Portishead - Third

by Rich Morris Rating: Release Date:

In 1994, Portishead's Dummy was the soundtrack to every Brit dinner party, especially ones that happened on TV and involved stylish post grads using their cheese course as extended foreplay. In 2008, the only dinner parties Portishead's Third soundtracked were held by the deranged and attended by the suicidal.

The members of Portishead have never been your cheery pop types. True, they hit the 90s crossover holy grail by mixing hip hop, blues, soul and jazz into a beautiful, seductive whole, but such a perfect body only served to accentuate the group's aching, alienated soul - like M People from some alternate hell universe.

'I don't know what I've done to deserve you/ and I don't know what I'd do without you,' sings Beth Gibbons on 'Nylon Smile' in a voice so choked and tiny with despair you know she's already sabotaged her shot at love. This is one of those rare albums - like The Holy Bible by the Manic Street Preachers, or Nico's The Marble Index - that make no excuses about their decent into the Hades of other people's loneliness. Third takes you to every god-forsaken corner of human experience and lets you stay long enough to buy postcards and use the restroom. Parts of it, the Silver Apples-on- ketamine stagger of 'We Carry On', the numb wooziness of 'The Rip', are almost unbearable, not because they hit you round the head with their ugliness, but because you fleetingly glimpse yourself in their confused violence or dead-eyed torpor.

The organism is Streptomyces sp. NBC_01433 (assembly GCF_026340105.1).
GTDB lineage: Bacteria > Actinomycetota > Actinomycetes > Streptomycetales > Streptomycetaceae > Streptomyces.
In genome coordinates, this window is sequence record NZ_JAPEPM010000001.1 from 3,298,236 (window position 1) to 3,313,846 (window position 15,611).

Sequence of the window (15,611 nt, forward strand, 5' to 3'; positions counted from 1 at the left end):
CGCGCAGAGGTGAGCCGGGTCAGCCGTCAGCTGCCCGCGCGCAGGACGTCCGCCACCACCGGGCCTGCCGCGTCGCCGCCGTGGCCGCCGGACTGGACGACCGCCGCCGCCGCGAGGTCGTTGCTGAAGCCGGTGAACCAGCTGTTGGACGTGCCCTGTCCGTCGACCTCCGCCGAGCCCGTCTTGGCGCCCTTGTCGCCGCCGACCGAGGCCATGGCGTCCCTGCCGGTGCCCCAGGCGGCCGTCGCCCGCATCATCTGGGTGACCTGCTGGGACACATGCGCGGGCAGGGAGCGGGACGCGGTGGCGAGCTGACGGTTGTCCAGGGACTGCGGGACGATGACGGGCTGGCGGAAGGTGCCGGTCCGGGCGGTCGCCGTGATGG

Gibbon's voice is at the centre of every song; a collapsed star sucking light and love into her void. The music never lets her down. Opener 'Silence' fuses every dark impulse of every 70s Krautrock band into five minutes of relentless tribal pressure. It stops abruptly, unresolved; a horror movie kill cut mid-slash. 'Plastic' is the closest Third comes to the trip hop sound which made the group successful, but abandoneds it for a coda of electro-psychedelic bellyaching. 'Hunter', meanwhile, can't decide if it's a lush, opiated ballad or sickening, gaudy waltz. In the end, it settles on being both, not bothering to tie the two strands together.

Most extreme of all is 'Machine Gun', a master class in sturm und drang, where the music slams its bare fists against the thick steel wall of its own despair and keeps pounding long after its hands are reduced to nothing more than wet, splattering mush. Over it all, Gibbon's sings with cruel, eerie serenity; a tiny voice of humanity in a mind which has locked down to save itself.

Best Tracks: 'Machine Gun', 'The Rip', 'We Carry On'

Richard Morris

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